This is neither Guthridge, Bryant, or Morton, but my photo options are limited at the moment. - Bob Donnan-USA TODAY Sports
The North Carolina Sports Hall of Fame announced their 2013 inductees today, and three of the eleven selected (out of 148 nominees) have strong UNC ties. Bill Guthridge needs no introduction, of course. He spent 33 years on the bench coaching the Tar Heels, 30 as an assistant to Dean Smith and three captaining the team himself. His record as a head coach was an impressive 80-28, and he was National Coach of the Year in his first season, 1998. Guthridge still attends Carolina games — I ran into him at the last one I attended, against McNeese State — where he avoids attention and gets to enjoy the games from a much less stressful seat in the building.
Guthridge will be joined by Kelvin Bryant, tailback for the Tar Heels from 1979 to 1982. Bryant is one of only three Tar Heels with three or more 1,000 yard rushing seasons, and that includes 1981, where he only played in seven games due to injury. (Bryant would enter the final game that year against Duke needing 232 yards to reach 1,000. He'd finish with 247.) Bryant is fourth on UNC's all-time rushing list, despite sharing a backfield with Amos Lawrence, number one on that same list for two seasons. He was a three-time first-team All-ACC selection, and holds the NCAA record for most touchdowns scored over a two and three game stretch (11 and 15, respectively, based around a six-touchdown performance against ECU, and he didn't play the fourth quarter in any of those games). After college, he played three years for the Philadelphia (later Baltimore) Stars in the USFL, where he was the MVP in his rookie season. He left the league second on the career rushing list to Herschel Walker. He then played for the Washington Redskins, winning a Super Bowl ring as a backup in 1987 and earned the starting job in 1988 before an injury derailed his career.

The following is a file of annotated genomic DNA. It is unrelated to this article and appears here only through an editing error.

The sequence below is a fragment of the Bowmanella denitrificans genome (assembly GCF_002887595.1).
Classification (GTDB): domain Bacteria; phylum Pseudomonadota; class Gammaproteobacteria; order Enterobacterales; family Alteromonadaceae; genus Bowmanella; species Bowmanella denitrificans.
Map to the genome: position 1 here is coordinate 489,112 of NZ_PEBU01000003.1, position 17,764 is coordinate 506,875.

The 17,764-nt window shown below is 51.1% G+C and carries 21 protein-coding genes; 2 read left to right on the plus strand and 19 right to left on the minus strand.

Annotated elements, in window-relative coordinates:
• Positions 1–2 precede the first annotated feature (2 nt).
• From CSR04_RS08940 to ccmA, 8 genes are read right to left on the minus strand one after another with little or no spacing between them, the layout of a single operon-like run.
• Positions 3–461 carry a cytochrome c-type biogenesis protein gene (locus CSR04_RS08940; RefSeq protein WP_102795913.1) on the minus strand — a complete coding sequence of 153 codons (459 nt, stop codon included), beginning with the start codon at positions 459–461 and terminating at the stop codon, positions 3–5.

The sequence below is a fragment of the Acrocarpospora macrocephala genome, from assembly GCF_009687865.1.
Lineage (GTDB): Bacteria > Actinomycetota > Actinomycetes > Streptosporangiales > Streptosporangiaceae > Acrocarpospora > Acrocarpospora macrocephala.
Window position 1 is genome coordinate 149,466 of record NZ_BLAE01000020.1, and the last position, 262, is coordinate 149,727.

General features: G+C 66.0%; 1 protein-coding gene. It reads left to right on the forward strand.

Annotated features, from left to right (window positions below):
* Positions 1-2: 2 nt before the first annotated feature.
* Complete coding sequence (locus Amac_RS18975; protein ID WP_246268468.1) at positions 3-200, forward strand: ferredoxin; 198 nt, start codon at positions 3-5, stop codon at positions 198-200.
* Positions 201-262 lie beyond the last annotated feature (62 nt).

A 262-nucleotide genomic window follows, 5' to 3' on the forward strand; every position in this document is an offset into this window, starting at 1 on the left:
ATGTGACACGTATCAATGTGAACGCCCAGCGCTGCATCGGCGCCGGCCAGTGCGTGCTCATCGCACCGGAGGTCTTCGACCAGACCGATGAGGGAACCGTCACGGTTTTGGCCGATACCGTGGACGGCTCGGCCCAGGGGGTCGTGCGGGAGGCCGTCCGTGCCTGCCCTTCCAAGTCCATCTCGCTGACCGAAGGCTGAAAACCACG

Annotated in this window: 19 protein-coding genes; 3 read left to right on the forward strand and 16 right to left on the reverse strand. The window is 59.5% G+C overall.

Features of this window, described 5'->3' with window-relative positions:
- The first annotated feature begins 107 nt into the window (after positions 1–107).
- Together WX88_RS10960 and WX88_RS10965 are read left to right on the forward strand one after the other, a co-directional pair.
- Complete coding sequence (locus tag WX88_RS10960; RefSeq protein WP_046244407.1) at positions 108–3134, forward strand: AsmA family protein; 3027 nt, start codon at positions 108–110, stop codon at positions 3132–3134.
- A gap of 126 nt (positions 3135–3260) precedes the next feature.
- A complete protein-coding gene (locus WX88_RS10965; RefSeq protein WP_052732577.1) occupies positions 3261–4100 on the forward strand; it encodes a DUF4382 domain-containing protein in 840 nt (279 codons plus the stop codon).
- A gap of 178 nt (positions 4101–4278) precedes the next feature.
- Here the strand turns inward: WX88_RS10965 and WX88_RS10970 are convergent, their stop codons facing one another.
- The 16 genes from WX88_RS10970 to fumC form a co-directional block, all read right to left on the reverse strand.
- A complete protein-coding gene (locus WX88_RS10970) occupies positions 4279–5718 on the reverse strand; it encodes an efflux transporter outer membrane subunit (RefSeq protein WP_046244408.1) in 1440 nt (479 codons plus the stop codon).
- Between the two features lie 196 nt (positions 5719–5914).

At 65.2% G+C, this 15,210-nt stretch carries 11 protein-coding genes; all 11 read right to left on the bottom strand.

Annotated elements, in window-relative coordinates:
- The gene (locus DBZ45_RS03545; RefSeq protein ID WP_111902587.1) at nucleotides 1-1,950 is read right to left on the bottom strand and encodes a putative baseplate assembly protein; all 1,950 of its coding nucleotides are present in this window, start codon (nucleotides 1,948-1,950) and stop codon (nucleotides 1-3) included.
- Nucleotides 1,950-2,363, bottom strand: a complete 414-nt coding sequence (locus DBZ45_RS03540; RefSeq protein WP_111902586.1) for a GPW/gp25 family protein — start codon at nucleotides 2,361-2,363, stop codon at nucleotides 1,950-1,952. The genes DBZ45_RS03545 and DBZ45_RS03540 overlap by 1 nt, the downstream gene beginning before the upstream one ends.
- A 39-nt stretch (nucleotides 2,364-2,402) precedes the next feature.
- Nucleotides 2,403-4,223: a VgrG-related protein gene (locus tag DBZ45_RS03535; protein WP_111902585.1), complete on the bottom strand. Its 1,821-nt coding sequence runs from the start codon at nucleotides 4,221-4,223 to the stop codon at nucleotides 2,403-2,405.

Also being inducted is long-time UNC photographer and member of the original Board of Directors for the hall, Hugh Morton. Morton, who passed away in 2006, was a legend in North Carolina; he photographed six decades of Carolina athletics, as well as practically every other important event in the state. He also owned and developed Grandfather Mountain, something I didn't know until today You can easily spend days in his photography archives which have all been donated to the university and are in the process of being digitized.
And although not a Carolina grad, Marion Kirby, the football coach at my alma mater Page High School is also being inducted. Kirby headed the program there for over twenty years, sending countless students on to UNC. They named the football stadium in his honor after he left to start the football program at Greensboro College, another fact I was previously unaware of. That's nice.